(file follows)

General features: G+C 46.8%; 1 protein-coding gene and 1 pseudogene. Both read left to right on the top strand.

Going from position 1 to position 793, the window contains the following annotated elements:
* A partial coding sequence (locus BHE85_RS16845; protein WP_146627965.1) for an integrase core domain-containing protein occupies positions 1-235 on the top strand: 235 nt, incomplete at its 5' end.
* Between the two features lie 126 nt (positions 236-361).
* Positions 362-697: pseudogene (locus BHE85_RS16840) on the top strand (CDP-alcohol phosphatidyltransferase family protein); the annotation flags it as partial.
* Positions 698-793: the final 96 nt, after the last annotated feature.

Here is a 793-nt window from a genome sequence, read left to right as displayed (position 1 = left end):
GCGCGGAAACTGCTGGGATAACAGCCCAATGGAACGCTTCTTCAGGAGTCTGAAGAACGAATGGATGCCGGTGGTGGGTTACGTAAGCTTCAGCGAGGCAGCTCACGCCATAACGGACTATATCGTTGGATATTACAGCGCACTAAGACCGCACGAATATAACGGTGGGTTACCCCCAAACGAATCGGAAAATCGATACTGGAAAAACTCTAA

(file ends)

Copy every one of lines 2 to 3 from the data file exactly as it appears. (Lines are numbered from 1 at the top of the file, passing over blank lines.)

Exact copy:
Going from position 1 to position 793, the window contains the following annotated elements:
* A partial coding sequence (locus BHE85_RS16845; protein WP_146627965.1) for an integrase core domain-containing protein occupies positions 1-235 on the top strand: 235 nt, incomplete at its 5' end.